If you’ve been obsessing over the issue of whether stocks are overvalued or not, Jason Zweig says you’re asking the wrong question.
In a recent piece for The Wall Street Journal, Zweig says the real question is “how much can I stand to lose before I bail out”? Why? “Because even if your assessment of market valuations is perfectly accurate, that won’t do you any good if you lack the financial or psychological fortitude to follow through.” Zweig says to use past losses for stocks or any other asset as a gauge for what future losses could be. For example, he says U.S. stocks fell 51% from late 2007 through the end of the bear market so investors should consider that such a decline could hit again before investing.
“None of this means you shouldn’t own stocks — or any other asset,” Zweig says. “It just means your have to think more honestly about what you are getting yourself in for.” By doing so, you can help avoid the fate of so many investors who bail after declines hit, locking in what should have been only temporary losses.
In a recent Intelligent Investor column for The Wall Street Journal, Jason Zweig provides some interesting data on how investors — and their advisors — often underperform the funds in which they invest.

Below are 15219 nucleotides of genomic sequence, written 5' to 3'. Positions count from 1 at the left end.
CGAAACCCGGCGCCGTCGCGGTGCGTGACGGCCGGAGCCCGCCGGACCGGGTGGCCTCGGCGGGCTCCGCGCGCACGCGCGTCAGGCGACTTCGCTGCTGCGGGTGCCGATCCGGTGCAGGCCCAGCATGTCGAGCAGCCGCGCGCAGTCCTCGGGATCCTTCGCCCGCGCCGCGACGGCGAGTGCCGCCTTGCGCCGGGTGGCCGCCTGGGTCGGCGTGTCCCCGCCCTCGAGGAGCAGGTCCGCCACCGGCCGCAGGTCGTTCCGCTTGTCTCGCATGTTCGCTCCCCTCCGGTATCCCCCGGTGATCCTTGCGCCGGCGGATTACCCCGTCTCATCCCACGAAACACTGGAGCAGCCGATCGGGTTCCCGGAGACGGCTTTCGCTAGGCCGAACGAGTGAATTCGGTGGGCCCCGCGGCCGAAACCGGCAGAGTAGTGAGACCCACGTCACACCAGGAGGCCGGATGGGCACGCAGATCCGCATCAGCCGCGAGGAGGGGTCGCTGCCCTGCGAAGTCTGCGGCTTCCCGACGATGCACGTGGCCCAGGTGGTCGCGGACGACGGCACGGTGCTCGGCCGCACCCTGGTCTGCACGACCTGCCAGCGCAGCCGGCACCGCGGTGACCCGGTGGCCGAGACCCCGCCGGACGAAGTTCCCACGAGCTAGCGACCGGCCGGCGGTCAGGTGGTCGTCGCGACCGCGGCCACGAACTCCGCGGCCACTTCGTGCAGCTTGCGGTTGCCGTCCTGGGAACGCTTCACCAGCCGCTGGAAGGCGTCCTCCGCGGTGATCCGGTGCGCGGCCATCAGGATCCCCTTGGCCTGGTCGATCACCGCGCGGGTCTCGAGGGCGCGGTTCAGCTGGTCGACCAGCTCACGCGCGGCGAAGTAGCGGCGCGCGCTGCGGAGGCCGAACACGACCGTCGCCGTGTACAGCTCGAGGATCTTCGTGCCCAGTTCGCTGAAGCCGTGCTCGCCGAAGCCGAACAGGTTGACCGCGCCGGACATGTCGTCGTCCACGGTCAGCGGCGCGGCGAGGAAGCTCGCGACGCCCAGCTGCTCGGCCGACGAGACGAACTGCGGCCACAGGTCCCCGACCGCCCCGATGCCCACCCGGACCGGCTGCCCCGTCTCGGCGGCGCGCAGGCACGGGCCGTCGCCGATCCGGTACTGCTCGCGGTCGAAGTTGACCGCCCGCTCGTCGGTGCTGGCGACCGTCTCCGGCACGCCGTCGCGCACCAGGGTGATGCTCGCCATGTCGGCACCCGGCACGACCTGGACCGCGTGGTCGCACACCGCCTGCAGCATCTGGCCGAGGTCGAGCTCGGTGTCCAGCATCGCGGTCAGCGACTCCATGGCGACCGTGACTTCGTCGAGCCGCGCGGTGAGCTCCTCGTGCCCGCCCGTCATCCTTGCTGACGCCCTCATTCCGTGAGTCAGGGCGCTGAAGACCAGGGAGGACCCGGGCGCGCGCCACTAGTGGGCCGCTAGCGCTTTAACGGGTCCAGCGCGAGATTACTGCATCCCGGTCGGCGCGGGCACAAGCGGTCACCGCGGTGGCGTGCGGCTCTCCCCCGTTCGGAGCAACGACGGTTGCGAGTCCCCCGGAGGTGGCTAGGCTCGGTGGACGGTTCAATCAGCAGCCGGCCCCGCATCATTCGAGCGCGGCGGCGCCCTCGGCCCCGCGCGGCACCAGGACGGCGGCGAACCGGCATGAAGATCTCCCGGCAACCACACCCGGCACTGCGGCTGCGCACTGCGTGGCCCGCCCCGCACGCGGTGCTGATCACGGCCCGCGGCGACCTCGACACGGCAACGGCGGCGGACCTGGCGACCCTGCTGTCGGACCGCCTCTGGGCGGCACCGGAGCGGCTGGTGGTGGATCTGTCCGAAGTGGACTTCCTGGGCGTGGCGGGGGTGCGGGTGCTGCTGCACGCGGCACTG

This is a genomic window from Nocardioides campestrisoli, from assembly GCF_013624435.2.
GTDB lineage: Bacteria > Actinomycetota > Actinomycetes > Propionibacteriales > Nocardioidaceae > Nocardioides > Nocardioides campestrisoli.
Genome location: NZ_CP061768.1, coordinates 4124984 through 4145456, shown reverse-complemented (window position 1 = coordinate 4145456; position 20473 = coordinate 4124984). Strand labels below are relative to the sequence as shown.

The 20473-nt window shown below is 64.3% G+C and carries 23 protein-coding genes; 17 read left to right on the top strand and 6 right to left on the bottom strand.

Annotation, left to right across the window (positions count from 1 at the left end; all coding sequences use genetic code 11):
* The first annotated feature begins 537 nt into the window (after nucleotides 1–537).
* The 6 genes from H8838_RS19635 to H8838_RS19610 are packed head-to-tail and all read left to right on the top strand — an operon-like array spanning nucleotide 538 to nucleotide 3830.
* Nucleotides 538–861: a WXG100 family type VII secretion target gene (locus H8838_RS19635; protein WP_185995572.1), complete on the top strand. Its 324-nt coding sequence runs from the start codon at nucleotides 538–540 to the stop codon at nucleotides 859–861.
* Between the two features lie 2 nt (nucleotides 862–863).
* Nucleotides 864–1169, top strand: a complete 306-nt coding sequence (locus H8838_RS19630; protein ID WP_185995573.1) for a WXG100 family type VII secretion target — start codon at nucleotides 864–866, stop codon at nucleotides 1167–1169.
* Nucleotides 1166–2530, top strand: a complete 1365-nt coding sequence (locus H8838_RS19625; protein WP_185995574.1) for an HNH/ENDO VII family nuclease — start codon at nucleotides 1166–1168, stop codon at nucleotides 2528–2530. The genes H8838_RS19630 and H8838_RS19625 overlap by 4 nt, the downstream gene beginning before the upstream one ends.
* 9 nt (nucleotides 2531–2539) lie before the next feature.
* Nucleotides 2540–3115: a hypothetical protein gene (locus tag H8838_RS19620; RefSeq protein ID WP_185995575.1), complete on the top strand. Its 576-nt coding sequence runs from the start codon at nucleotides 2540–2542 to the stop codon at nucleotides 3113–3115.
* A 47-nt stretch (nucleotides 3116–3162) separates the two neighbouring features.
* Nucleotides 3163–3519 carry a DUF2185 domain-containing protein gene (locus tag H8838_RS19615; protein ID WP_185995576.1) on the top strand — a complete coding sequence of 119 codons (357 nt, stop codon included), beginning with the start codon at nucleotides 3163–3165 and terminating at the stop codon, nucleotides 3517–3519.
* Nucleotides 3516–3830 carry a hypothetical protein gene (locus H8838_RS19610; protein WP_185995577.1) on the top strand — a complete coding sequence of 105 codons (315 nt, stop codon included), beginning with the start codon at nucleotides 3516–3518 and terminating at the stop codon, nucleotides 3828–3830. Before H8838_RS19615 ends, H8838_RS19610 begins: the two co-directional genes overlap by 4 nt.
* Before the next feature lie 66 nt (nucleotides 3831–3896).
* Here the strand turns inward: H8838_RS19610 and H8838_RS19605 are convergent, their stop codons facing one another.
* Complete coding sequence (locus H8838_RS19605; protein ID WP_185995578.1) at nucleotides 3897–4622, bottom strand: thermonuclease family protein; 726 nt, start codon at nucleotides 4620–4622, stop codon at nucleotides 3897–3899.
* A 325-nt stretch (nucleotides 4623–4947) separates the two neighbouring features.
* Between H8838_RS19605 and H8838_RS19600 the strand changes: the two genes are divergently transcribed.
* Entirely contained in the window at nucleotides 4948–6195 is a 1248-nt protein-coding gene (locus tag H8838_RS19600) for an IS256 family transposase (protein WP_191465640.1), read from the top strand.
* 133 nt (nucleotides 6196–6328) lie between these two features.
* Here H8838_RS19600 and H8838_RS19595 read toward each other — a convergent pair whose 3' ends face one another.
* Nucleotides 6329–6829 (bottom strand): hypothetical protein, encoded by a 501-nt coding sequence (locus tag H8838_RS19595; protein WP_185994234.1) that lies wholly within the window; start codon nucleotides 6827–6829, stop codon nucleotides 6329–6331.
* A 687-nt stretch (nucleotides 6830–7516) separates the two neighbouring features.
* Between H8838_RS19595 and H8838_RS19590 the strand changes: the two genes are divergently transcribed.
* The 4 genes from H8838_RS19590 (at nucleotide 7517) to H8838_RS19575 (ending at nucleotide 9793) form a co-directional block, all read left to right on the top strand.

In the 12 months ending Sept. 30, Zweig says that investors in 47 funds with at least $1 billion in assets underperformed the funds by at least 3 percentage points, according to Morningstar. Over the past five years, the average gap between fund returns and the actual returns of investors in those funds has averaged 1.17%. Similar performance gaps have been found by researchers looking at stock fund and hedge fund investors, and even exchange-traded fund investors will lag their funds, Zweig says.
One big reason for these gaps is that investors chase hot funds and dump cold ones at the wrong times. What’s particularly interesting is that some research shows that professional advisers are guiltier of such behavior than individuals. One study found that from 1991-2004, investors underperformed their U.S. stock funds by an average of 1.6 percentage points. For load funds sold by brokers, the gap was 1.9%, Zweig says; for no-load funds bought directly by investors, it was 1.0%. That led one of the study’s authors, Geoff Friesen, to tell Zweig that instead of shooting themselves in the foot, many investors “are paying someone else to do it for them.”
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With stocks at all-time highs, is it time to bail? Not if you want to make money over the long haul, says Jason Zweig.